If you are pregnant, you should know both your blood type and your Rh factor. Knowing your blood type is important for anyone, but it is especially important when you are deciding to have children and while you are pregnant. Knowing your Rh factor is even more important during your pregnancy.
There are four types of blood in humans: type O, type A, Type B, and Type AB. Types A, B, and AB have certain proteins on the surfaces of their red blood cells, with type A having one kind or protein, type B another, and type AB having both. Type O blood does not have either of these proteins. The most common blood type is type O, with about 45% of the population, followed by type A with 40%, and type B with 10%. The rarest blood type is type AB with only about 5% of the population. (Some people have blood that doesn’t fall into these groups, but that is an exceedingly rare case.)
There is also another blood protein called the Rh factor that is very important during pregnancy. Some people have Rh factor, and some people don’t. About 15% of people do not have Rh factor and are therefore Rh negative. A person’s blood type can thus be type O positive for someone with type O blood and Rh factor or type B negative for someone with type B blood and no Rh factor.
Both blood type and the presence of Rh factor are inherited from your parents, just as your baby has inherited blood type and the presence of Rh factor from you and your partner.
If you are Rh negative and your partner is Rh positive, and if your baby inherits the Rh gene, you may experience a problem called Rh incompatibility. Incompatibility does not occur if you are your partner have different blood types, such as O or A. It only occurs if you are Rh negative and your partner is Rh positive. If you both are Rh positive, of if you are Rh positive and your partner is Rh negative, there is no problem.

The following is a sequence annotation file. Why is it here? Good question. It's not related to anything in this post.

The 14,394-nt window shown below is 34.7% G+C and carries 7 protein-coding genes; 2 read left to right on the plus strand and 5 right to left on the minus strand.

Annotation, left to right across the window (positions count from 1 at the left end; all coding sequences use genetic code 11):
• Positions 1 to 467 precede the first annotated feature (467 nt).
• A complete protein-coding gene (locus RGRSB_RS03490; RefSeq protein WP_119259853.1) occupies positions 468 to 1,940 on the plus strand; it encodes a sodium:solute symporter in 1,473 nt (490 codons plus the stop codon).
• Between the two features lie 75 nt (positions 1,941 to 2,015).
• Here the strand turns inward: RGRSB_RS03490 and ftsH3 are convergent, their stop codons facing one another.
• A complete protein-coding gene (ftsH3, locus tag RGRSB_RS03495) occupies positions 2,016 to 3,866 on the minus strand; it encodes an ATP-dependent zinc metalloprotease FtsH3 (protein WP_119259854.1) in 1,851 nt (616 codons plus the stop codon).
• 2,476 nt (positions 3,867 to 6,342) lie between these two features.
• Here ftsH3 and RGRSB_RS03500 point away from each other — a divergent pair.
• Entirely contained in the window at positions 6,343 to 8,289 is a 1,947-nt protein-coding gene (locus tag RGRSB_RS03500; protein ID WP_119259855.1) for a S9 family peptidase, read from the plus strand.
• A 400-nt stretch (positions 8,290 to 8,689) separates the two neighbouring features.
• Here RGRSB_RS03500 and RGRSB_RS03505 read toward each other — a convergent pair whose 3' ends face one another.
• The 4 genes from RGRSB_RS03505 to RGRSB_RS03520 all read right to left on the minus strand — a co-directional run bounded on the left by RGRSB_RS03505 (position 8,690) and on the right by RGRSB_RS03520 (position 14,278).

However, if you are Rh negative and your unborn baby is Rh positive, you are Rh incompatible.
You and your baby normally do not share blood during the pregnancy. Your bloodstream and your baby’s bloodstream are separated by the placenta. However, sometimes during pregnancy, a little bit of the blood of the baby crosses the placenta into the bloodstream of the mother and can sensitize her immune system. This blood crossover and Rh sensitization can occur due to amniocentesis or chorionic villus sampling, if there is bleeding during pregnancy, or if there has been any trauma to the abdomen during pregnancy. If this happens, an Rh negative mother’s blood will then react to the Rh protein in her baby’s blood by forming antibodies to destroy the Rh positive blood.
These antibodies are formed during a first pregnancy, but that first baby will usually not have any problems. During later pregnancies with Rh positive babies, the mother makes antibodies in greater amounts which is why future pregnancies are at risk.
In future pregnancies, antibodies from the mother cross the placenta and attack the blood cells in the baby. This causes a serious form of anemia because the baby cannot replace the blood cells as fast as they are being destroyed. In some cases, the baby can die before birth or shortly afterward from anemia or be born with jaundice. This condition is called hemolytic disease of the fetus and newborn.
Rh incompatibility can occur even if the pregnancy is not carried to term. Antibodies can form in an Rh negative woman who has had a miscarriage, an ectopic pregnancy, or an abortion.
Problems From Rh Incompatibility Can Be Prevented
There is a treatment for Rh compatibility that basically prevents you from making antibodies against the Rh factor. This is why your midwife or obstetrician will test a sample of blood at your earliest prenatal visit to find out if you are Rh negative.
If you are Rh negative, your healthcare provider may also test your blood to see if you already have antibodies to Rh protein, and if so, how many. This test is called an antibody screen.
There is a medication that can prevent the formation of antibodies against Rh factor in the mother. It is called Rh immunoglobulin or RhIg (brand name, RhoGAM). RhIg is given by injection and needs to be administered around the 28th week of pregnancy. If your baby is Rh positive, you will be given another dose within 72 hours of delivery.
Because of RhIg, very few babies have problems with Rh incompatibility. At one time, Rh incompatibility was a serious problem that affected up to 10% of births and that led to miscarriages and stillbirths. Having a treatment that can prevent problems from Rh incompatibility has made pregnancy and childbirth safer.